Mothers are always being accused of “letting themselves go” once they have children. The cliché of the frazzled mom with her hair in a bun, no makeup on, clad in sweatpants and an oversized t-shirt, and holding onto the extra baby weight, comes to mind. But the act of letting oneself go is more complicated than it might seem.
Why Mothers Let Themselves Go
“Letting oneself go” is as much mental as physical. It’s more than simply not putting in the effort to dress up and look attractive for your husband every day.
Nothing shifts and disrupts a woman’s world more than having her first child. Nine full months of pregnancy aches, pains, and bodily changes, culminates in the birth of a baby, who is completely helpless and dependent on mom and dad for survival.
Those first few months with a newborn are often dark days. You don’t know exhaustion until you are up multiple nights in a row with a newborn. Your whole world undergoes a cosmic shift. Instead of living for yourself and possessing the freedom to do whatever you want, now you have a baby that relies on you for everything. It goes without saying that baby’s needs come first.
So, the process of “letting oneself go” begins. Days become nights, then weeks become months, as a mother sacrifices her own wants and needs for those of her baby’s.
- Her body feels wrecked from the strain of pregnancy and childbirth, and she becomes so enmeshed in the needs of her child that she eventually stops caring about losing those last 10-20 pregnancy pounds.
- Her clothes no longer fit, as she falls in the gray area of being too small for her maternity clothes, but too big for her pre-pregnancy clothes. So, she wears stretchy exercise or yoga pants most days. If she underwent a C-section, tight waistbands hurt her incision site, so jeans or slacks are out of the question.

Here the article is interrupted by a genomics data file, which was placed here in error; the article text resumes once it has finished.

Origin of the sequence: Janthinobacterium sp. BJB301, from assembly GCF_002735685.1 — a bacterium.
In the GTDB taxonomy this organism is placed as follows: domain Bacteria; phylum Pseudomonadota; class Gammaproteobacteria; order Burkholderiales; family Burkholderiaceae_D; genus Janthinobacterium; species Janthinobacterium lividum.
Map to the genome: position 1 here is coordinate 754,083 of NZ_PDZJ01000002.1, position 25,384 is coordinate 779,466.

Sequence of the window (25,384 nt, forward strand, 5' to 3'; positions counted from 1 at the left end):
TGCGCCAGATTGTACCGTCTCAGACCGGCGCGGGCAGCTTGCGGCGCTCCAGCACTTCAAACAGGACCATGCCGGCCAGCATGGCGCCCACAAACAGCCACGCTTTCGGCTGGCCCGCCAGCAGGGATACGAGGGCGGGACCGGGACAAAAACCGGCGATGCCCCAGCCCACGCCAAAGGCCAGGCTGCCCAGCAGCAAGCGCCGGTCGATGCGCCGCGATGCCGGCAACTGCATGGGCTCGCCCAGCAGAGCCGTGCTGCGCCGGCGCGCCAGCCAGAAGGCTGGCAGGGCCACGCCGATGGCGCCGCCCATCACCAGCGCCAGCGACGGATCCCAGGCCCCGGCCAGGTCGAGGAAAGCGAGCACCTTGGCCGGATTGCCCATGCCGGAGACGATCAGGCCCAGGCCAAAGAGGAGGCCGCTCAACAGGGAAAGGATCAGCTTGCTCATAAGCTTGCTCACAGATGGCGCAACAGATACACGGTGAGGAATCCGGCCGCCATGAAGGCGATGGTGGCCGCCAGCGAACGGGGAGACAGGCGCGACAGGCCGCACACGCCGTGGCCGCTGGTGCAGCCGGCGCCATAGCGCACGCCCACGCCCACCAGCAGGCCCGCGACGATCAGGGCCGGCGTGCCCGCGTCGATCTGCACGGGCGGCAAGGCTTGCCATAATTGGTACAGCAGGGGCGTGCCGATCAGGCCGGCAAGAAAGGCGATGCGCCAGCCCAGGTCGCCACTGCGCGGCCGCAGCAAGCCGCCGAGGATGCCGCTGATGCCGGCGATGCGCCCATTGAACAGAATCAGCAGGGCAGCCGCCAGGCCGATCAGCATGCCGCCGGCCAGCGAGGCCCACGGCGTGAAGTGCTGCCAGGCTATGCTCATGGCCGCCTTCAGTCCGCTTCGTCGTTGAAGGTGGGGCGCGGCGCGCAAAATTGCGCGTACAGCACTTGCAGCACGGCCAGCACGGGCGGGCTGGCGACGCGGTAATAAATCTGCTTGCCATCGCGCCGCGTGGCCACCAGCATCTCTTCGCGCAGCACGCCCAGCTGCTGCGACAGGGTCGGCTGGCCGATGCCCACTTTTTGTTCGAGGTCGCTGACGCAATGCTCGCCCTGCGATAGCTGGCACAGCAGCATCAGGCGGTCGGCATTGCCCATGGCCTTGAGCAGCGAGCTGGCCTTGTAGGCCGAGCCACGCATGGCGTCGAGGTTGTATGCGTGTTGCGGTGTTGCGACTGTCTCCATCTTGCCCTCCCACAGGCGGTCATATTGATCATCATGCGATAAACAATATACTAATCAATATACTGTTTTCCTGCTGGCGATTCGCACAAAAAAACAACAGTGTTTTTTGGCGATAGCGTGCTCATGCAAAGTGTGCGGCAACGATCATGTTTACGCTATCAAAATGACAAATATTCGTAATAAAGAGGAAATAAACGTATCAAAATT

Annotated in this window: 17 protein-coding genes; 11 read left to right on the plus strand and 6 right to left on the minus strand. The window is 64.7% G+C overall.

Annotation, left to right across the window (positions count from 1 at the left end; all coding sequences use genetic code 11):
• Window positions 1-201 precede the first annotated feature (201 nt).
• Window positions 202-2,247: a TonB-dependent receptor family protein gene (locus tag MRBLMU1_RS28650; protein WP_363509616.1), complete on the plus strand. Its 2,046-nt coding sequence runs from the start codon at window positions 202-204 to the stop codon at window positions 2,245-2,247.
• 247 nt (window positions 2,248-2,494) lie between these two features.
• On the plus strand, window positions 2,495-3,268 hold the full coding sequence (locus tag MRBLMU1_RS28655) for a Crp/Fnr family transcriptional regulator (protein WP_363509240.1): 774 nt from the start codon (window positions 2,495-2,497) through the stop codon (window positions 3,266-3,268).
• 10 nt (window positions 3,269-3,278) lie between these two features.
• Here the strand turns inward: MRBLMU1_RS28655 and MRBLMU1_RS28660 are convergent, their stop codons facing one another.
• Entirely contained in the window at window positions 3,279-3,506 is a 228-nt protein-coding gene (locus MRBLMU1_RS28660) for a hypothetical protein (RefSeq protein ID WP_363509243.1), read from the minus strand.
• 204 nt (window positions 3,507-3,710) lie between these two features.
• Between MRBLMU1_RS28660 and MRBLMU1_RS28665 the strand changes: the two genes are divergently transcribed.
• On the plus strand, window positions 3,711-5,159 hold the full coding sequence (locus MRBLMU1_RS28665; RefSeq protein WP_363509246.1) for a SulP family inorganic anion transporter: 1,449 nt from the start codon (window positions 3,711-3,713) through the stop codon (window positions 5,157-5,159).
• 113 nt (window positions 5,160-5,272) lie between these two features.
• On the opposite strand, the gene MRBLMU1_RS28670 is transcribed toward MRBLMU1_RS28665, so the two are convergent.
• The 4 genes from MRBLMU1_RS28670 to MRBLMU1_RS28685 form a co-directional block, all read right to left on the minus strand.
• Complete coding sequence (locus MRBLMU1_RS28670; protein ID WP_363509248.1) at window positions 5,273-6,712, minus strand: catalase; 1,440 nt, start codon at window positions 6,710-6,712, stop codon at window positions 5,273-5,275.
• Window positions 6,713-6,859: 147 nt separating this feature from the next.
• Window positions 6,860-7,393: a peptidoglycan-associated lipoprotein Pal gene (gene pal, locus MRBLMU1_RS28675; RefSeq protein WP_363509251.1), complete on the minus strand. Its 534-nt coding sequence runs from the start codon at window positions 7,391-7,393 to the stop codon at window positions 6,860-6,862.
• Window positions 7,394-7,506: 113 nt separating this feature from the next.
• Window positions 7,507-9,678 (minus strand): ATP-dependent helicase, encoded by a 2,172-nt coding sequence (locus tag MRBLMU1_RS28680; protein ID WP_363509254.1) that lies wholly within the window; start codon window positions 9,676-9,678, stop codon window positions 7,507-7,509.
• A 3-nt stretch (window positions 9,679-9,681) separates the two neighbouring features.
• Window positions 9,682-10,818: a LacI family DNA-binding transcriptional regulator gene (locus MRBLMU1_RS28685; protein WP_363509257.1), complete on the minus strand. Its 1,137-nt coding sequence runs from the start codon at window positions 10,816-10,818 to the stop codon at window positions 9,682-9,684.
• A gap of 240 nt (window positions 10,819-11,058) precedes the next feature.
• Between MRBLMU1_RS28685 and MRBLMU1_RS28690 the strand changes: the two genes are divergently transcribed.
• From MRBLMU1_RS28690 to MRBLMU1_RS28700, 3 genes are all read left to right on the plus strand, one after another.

- Her hair remains in a bun or ponytail, because she must keep it away from her baby while she’s changing diapers or cleaning up spit up. Keeping her hair up also helps hide postpartum hair loss and keeps baby from knotting the loose strands of hair around his or her delicate fingers or toes.
When you decide to become a stay at home mom, “letting yourself go” is common. If you don’t have to dress up to go into work every day, it seems silly to waste the time straightening your hair, applying makeup, or dressing in nice clothes, when you know that your day will consist of diaper changes, breast or bottle feeding, spit up and burp rags.
When a mom “lets herself go”, she is telling the world that her kids come first, and her own wants and needs are placed on the backburner. It isn’t just laziness, like her husband or society might think.
I know as a mom I have “let myself go.” There are a million excuses I could make: being a SAHM of 2 under 2 and a school-age stepdaughter, being a SAHM and not wanting to waste any money on myself or a new wardrobe when I am not down to my goal weight, postpartum hair loss, not being able to wear contacts since my back-to-back pregnancies made my eyes super sensitive, and so on.
I keep thinking that it will get easier, in a few years. With 2 under 2, I am still in survival mode most days. My kids need me constantly, and so I give and give and give, until I forgot who I am, or what I desire.
A Little Pampering Goes a Long Way
Last weekend, I went with my stepdaughter to the nail salon to get manicures. In truth, it was not my idea, but hers. The only way she would agree to get her hair cut, was if I took her to get her nails done afterwards. I was dreading it, to be honest.
What kind of woman doesn’t want to get her nails done?
But then again, I can count on one hand the number of times I’ve had my nails done in my 32 years, and two of those times were for weddings. It is hard for me to justify spending $50 on manicures, when I know that the polish will chip in a few days, and it’s not like I need pretty nails to change diapers all day.
But now I have pretty pink fingernails, and a memory of time spent with just my stepdaughter and I, and it isn’t all a waste like I thought. We are already planning on getting pedicures together, before our vacation to the beach this summer. A little pampering, every now and then, is worthwhile for every mom.
The truth is, I don’t want to be known as a woman who has “let herself go.” When my kids are a little older, and I have more time and energy to devote to my appearance, I will. I want to be a “hot mom and wife”, someone that looks and acts like she has herself put together. I know I will get there, eventually. But it will take time.
Mothers, don’t feel guilty if you have “let yourself go.” I have too. I understand the struggles you face, both mentally and physically, and what it’s like to give everything you have, to put your kids first.
But also know that you deserve to be pampered. You deserve to get your nails done, or a new haircut, or whatever it takes to make you smile and feel pretty again. Spending a little time on yourself is worth it. You are worth it.